Wittenborg CEO, Maggie Feng, recently took part in a webinar as one of three panellists advising Dutch entrepreneurs on what they can expect when doing business with China as the country has slowly started rebuilding its economy after its COVID-19 peak. The webinar was organised by Ondernemen 055 – a platform for entrepreneurs in Apeldoorn, the city where Wittenborg University of Applied Sciences is headquartered.
Wittenborg University of Applied Sciences IBA student Shanfeng Lu represented Chinese students in Apeldoorn by joining a webinar organised by the Chinese Embassy in the Netherlands about the prevention of COVID-19.
Chinese students at Wittenborg University of Applied Sciences said they are worried about the new Corona virus outbreak but "not panicking". Some will even travel to China this week in time for the Chinese New Year on Saturday.
The phenomenal growth of international students in the Netherlands and the role of universities of applied sciences in attracting them is highlighted by Wittenborg Amsterdam lecturer, Dr Dadi Chen, in an opinion piece he wrote for RNW Media’s Chinese website Helanonline. They cooperate with many Chinese news outlets, including Phenix Media in Hong Kong and KLM magazine.
An interview with Wittenborg CEO, Maggie Feng, on what has changed for Chinese students coming to Europe in the 40+ years since China first introduced reforms which allowed private study abroad, has been widely published in the Chinese press.
How the ancient Chinese 'Art of War' relates to modern day business practices? This was one of the many lessons Wittenborg students learned on their recent trip to Shanghai.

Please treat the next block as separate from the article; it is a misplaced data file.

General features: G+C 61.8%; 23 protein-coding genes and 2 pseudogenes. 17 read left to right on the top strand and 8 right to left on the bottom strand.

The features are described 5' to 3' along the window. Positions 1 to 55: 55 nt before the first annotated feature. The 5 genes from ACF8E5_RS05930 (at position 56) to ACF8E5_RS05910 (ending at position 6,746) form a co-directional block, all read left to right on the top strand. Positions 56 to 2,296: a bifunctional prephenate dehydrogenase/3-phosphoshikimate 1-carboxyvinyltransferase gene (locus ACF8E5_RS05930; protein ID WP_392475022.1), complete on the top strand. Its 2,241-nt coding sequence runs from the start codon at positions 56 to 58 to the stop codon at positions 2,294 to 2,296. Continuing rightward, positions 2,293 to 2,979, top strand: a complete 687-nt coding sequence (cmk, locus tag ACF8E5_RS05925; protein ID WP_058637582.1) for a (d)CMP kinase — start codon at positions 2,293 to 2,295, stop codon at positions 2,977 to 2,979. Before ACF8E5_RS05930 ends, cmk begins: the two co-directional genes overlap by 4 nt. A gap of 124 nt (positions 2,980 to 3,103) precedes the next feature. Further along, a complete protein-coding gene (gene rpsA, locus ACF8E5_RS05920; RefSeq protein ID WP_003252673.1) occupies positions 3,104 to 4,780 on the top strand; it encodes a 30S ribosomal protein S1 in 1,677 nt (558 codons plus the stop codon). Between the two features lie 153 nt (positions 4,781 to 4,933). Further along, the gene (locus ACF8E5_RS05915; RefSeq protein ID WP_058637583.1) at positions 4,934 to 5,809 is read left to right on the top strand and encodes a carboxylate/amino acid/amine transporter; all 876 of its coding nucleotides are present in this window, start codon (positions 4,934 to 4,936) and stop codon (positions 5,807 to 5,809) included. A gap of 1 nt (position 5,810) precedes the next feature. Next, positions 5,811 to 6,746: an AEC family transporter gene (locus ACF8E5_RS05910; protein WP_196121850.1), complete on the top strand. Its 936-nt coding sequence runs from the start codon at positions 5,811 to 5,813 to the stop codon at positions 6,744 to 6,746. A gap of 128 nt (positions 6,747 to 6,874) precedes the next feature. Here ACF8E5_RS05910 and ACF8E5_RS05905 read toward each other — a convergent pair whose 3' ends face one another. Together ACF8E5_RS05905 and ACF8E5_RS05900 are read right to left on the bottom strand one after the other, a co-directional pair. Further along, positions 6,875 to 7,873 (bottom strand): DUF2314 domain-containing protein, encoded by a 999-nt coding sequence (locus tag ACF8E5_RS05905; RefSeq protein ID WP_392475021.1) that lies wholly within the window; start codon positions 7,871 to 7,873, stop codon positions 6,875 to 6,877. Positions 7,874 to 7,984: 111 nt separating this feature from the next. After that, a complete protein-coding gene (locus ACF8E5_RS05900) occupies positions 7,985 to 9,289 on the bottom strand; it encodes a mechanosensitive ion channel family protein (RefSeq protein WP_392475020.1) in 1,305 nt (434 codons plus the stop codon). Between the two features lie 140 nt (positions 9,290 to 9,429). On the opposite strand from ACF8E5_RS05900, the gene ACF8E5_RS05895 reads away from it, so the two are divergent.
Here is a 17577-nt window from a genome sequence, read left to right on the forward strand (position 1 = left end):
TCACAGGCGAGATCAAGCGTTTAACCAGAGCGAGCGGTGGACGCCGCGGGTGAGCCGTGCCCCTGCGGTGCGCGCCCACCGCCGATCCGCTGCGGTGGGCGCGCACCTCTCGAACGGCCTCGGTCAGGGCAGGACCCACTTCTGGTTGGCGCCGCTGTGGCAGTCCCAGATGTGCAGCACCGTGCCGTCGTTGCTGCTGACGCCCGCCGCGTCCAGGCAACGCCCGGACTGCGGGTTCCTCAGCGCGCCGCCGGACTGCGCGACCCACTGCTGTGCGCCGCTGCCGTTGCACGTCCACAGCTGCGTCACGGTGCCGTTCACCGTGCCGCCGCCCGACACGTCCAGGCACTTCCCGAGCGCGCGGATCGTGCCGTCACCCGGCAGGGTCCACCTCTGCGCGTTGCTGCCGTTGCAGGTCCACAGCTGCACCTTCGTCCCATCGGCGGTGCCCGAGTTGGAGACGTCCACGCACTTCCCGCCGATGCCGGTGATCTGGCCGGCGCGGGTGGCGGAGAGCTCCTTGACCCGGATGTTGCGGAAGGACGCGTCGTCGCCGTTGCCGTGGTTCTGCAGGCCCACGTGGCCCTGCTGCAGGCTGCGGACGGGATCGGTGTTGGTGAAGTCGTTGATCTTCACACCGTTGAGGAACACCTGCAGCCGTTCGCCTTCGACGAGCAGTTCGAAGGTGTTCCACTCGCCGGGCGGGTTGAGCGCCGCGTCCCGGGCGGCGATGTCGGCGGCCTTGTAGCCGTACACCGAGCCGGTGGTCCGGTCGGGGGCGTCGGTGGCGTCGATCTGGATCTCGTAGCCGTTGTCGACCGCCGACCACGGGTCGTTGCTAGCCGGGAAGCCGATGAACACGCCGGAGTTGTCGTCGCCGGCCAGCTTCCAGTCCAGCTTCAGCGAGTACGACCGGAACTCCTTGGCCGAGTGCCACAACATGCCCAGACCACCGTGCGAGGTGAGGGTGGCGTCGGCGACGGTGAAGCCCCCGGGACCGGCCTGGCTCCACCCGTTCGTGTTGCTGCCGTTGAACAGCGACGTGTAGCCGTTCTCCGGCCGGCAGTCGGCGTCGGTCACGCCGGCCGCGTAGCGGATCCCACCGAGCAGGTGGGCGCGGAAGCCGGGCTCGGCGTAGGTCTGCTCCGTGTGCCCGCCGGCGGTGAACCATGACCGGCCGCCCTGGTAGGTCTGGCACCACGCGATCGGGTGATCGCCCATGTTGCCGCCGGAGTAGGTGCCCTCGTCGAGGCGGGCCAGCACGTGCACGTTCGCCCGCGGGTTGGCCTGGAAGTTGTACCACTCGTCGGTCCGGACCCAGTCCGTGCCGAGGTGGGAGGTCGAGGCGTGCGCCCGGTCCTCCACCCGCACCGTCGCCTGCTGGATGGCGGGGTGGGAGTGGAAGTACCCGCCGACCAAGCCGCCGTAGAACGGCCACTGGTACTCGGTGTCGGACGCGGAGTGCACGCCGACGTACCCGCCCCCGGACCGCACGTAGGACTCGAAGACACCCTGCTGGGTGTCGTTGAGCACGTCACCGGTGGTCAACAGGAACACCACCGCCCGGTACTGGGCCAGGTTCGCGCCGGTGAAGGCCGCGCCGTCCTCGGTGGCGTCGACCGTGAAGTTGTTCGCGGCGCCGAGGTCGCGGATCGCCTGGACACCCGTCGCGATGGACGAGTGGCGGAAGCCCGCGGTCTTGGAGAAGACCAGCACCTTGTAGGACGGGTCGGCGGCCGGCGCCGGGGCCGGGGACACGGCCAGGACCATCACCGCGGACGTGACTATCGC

Wittenborg directors Maggie Feng and Peter Birdsall visited the Netherlands Education Support Office (Neso) in Beijing (China) yesterday to discuss recruitment of Chinese students to Dutch universities of applied sciences, and in particular to Dutch research universities. Their meeting was hosted by Neso director Mr Charles Hoedt, who is currently leading the ‘study in Holland’ initiative in China.
The Dutch government is taking a hard look at the outcomes of its current policies around international higher education, improving oversight, the value it derives from its investment in international education, as well as tightening accountability.
The management of WUAS has written to the Dutch Ministry of Education to voice its dismay over the University of Groningen’s decision to abandon its plans to offer full degree programmes in China, noting the damage the decision has caused to the reputation of Dutch higher education abroad, and specifically in China.